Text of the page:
Silage Tests Results

Selection of Corn Hybrids for Use as Silage

J. C. Johnson, Jr. and R. N. Gates

The information presented in the following tables is intended to help producers select corn hybrids which produce large yields of high quality silage. Consistently high yields over several locations and years reliably show a hybrid's ability to produce top yields. Primary quality factors are the proportion of grain and the digestibility of the grain and non-grain portions of the hybrid. Hybrids differ in the proportion of grain they produce.

In the past it was accepted that a hybrid with the highest proportion of grain made the highest quality silage. Research has shown that many times this is not true. In-vitro dry matter digestibility (IVDMD) is a measure of the percentage of a feedstuff the animal can digest and utilize. IVDMD values for grain are high and do not vary greatly among hybrids. IVDMD values for the non-grain portion (fodder) of the corn plant are lower but much more variable among hybrids compared to the grain portion. Thus, one hybrid with a lower proportion of grain could have high quality (digestibility) because the IVDMD of its fodder portion was much higher than another hybrid having a higher proportion of grain but a much lower IVDMD of its fodder portion.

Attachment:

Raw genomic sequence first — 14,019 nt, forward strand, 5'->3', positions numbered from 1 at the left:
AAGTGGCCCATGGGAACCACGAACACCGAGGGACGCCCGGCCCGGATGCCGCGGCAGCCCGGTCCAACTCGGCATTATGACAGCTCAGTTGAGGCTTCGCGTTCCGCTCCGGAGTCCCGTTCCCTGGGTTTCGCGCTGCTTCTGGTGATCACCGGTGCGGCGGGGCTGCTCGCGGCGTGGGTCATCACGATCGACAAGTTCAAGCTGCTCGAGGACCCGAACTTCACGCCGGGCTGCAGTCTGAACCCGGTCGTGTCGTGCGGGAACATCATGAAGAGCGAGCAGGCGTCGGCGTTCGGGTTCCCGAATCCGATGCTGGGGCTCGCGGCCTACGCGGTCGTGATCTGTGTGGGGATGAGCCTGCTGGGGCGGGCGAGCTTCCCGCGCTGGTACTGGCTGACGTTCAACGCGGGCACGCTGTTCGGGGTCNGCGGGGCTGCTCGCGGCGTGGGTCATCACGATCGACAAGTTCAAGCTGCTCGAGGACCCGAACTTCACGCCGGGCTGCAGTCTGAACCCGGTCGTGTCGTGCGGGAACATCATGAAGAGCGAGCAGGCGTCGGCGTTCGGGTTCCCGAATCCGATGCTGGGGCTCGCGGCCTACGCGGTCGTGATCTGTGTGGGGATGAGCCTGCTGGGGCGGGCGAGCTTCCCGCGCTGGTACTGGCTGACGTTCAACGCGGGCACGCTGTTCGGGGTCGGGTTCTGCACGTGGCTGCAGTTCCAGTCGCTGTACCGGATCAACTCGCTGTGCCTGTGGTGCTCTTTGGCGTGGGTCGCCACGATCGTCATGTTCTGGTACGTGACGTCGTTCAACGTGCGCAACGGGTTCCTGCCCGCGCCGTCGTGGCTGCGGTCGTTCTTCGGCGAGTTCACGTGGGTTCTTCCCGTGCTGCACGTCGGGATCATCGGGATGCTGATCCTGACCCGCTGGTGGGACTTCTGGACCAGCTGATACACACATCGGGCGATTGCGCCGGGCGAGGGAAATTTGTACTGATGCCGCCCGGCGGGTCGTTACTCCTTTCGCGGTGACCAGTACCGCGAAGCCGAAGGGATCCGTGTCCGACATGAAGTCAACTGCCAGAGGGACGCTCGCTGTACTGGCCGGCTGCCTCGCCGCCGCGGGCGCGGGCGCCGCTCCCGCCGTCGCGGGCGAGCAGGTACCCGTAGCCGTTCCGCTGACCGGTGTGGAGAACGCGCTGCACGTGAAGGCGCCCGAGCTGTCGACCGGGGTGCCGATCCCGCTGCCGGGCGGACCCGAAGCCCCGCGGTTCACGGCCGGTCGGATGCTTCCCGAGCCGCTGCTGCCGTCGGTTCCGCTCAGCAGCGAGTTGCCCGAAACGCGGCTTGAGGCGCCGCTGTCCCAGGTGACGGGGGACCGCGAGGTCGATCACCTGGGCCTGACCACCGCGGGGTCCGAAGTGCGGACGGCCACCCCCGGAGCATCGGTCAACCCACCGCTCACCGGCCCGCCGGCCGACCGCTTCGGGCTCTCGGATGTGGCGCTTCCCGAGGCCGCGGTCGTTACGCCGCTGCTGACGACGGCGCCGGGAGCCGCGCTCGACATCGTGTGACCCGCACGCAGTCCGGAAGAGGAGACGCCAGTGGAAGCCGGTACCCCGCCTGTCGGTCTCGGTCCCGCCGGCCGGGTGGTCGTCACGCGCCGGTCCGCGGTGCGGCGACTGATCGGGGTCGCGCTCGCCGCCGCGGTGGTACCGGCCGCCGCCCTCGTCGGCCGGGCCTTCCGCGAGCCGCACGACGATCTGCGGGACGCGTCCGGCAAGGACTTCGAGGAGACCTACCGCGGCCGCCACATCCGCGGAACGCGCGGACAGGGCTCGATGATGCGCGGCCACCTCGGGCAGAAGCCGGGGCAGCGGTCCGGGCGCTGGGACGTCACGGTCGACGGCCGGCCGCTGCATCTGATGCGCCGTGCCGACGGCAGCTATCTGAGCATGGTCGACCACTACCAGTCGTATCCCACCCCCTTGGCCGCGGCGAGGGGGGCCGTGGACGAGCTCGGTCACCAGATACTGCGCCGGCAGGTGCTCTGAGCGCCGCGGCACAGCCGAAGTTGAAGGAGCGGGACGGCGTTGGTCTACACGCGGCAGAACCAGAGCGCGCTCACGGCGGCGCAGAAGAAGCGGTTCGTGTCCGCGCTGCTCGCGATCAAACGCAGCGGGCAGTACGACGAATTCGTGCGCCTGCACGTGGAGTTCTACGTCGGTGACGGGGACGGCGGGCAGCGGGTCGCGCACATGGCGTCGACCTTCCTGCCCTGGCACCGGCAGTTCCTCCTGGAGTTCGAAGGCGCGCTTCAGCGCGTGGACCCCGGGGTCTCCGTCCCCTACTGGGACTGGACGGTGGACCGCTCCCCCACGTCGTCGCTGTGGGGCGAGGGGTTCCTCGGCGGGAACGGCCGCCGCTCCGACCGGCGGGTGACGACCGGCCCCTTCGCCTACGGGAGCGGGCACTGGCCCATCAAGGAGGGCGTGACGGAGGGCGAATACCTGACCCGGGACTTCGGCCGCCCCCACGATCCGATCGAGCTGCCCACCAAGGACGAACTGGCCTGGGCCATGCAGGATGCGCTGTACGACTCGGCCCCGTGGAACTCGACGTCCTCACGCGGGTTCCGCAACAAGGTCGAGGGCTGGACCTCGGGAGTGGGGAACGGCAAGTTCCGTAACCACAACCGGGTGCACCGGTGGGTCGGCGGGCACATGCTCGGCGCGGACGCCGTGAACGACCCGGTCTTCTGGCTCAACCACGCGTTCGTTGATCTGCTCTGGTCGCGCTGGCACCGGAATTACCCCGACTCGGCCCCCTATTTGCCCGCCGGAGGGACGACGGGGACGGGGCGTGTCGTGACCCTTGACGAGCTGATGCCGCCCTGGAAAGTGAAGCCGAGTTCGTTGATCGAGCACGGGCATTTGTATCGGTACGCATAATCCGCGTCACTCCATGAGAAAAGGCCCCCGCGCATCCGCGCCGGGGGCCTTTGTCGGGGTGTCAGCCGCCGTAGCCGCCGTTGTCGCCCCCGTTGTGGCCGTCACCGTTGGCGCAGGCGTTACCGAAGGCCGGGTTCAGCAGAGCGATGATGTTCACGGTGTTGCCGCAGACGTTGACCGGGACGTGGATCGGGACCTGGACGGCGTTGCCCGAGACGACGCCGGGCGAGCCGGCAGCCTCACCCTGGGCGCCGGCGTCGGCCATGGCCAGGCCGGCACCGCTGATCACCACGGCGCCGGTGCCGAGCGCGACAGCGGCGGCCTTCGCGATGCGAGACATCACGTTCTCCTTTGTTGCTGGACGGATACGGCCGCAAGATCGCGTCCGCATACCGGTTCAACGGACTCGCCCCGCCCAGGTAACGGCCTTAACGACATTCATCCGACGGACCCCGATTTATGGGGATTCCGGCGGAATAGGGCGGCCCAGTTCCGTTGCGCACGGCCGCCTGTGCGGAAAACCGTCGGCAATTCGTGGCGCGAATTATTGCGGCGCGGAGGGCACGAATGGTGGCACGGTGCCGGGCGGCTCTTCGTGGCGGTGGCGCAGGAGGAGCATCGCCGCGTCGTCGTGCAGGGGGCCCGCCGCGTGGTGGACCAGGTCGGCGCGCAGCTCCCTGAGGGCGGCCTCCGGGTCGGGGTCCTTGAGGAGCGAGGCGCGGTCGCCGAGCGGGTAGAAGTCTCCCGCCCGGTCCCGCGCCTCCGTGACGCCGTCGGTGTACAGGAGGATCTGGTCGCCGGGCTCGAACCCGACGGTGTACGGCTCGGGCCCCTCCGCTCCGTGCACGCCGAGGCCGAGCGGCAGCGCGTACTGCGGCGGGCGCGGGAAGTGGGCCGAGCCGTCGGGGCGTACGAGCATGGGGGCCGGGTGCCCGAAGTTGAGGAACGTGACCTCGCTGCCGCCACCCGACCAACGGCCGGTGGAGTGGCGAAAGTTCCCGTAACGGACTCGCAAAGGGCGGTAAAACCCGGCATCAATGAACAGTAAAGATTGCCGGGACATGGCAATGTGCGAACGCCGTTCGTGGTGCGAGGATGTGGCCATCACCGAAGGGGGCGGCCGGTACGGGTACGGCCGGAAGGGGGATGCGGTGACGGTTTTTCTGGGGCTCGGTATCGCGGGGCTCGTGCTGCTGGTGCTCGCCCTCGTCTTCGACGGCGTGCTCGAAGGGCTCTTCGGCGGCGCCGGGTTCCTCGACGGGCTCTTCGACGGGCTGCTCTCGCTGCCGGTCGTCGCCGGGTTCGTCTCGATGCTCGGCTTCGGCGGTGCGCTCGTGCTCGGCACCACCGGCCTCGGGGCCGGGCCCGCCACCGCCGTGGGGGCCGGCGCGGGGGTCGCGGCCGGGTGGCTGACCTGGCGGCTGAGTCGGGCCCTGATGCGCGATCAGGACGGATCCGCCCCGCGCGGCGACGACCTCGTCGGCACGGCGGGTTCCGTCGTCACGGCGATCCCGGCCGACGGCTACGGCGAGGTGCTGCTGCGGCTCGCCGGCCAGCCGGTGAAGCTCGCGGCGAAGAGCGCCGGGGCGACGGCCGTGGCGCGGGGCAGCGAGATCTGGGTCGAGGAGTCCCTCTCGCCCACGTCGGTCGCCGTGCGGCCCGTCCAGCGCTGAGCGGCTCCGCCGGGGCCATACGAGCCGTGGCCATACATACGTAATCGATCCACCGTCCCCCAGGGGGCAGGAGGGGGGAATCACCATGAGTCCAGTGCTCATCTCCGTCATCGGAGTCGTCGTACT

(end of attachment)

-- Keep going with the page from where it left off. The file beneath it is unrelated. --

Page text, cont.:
The yield and IVDMD of the whole plant (fodder and grain) should be considered when selecting a hybrid to produce silage. Some dairy farmers may be tempted to sacrifice yield and use a hybrid with a very high proportion of grain to increase the digestibility (energy density) of the silage. Feeding such high grain content silage plus the concentrate feeds usually fed can overload the rumen with starch and lead to serious acidosis and associated health problems plus abnormal composition of milk produced. The most desirable silage hybrids for dairy cattle should produce top yields of highly digestible silage. To obtain this high digestibility and maintain high silage intake and normal digestive function, emphasis should be directed to high digestibility of fodder with a lower proportion of grain rather than trying to obtain high digestibility by maximizing the proportion of grain.